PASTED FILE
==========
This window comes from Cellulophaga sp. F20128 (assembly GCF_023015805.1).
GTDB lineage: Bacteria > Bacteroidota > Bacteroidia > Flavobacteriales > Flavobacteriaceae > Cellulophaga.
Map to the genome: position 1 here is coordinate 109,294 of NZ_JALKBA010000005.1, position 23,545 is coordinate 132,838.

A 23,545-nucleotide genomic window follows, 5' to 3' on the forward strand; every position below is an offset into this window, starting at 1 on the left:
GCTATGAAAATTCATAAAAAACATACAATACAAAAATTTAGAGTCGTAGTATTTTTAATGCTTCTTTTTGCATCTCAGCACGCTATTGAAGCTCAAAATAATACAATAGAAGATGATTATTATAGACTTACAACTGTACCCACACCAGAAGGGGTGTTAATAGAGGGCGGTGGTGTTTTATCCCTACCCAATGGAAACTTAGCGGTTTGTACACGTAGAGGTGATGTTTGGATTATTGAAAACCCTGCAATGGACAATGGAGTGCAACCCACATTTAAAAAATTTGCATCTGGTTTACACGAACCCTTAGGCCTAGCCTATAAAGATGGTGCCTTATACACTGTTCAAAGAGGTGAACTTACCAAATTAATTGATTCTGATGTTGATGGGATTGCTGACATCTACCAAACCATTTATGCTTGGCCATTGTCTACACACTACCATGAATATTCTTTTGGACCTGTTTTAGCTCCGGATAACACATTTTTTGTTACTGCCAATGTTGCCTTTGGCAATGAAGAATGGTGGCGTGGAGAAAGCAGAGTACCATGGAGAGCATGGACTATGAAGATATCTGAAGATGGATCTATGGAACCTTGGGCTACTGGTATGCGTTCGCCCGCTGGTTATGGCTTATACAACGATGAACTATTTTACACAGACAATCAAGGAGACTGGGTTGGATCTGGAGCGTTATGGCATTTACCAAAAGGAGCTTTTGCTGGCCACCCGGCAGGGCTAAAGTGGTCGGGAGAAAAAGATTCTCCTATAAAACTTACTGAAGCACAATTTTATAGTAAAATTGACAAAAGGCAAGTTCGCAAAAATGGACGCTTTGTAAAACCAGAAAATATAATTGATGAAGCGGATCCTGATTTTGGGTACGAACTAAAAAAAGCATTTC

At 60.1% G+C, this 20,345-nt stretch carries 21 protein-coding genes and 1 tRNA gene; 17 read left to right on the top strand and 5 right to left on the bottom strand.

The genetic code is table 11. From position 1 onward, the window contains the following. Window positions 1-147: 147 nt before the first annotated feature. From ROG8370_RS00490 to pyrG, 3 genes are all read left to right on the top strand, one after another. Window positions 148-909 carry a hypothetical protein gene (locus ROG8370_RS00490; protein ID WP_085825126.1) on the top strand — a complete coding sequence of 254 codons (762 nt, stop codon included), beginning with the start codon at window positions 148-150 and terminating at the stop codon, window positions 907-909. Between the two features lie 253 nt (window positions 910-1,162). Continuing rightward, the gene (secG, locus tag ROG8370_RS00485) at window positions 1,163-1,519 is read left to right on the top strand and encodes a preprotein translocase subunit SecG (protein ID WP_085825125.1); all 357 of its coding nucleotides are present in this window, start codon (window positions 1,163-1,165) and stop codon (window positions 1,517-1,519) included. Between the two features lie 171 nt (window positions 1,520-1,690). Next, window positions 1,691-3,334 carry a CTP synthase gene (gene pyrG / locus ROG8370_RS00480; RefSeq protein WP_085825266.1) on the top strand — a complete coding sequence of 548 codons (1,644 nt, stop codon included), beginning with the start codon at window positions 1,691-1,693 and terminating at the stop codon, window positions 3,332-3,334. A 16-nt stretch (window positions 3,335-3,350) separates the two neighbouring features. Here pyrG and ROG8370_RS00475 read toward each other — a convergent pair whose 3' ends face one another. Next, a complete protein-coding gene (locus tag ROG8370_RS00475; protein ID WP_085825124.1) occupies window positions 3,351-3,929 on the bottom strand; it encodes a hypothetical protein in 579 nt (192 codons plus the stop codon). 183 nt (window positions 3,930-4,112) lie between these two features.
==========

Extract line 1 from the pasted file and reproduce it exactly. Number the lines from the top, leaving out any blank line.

This window comes from Cellulophaga sp. F20128 (assembly GCF_023015805.1).